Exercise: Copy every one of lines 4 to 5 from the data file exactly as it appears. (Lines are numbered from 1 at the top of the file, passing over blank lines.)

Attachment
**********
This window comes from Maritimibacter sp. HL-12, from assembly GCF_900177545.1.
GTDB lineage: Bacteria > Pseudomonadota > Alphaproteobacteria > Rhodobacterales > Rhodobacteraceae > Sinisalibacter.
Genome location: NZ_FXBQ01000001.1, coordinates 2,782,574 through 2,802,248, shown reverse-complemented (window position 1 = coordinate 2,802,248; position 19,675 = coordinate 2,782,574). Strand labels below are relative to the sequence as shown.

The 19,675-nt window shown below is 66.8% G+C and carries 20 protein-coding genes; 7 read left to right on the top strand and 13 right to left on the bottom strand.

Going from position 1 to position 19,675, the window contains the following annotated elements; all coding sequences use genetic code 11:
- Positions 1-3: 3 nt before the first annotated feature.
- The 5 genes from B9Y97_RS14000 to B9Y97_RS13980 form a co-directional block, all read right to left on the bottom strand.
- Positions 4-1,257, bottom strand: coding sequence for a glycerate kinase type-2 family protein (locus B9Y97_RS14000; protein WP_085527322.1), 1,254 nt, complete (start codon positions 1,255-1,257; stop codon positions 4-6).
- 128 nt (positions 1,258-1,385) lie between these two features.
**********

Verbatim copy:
The 19,675-nt window shown below is 66.8% G+C and carries 20 protein-coding genes; 7 read left to right on the top strand and 13 right to left on the bottom strand.

Going from position 1 to position 19,675, the window contains the following annotated elements; all coding sequences use genetic code 11: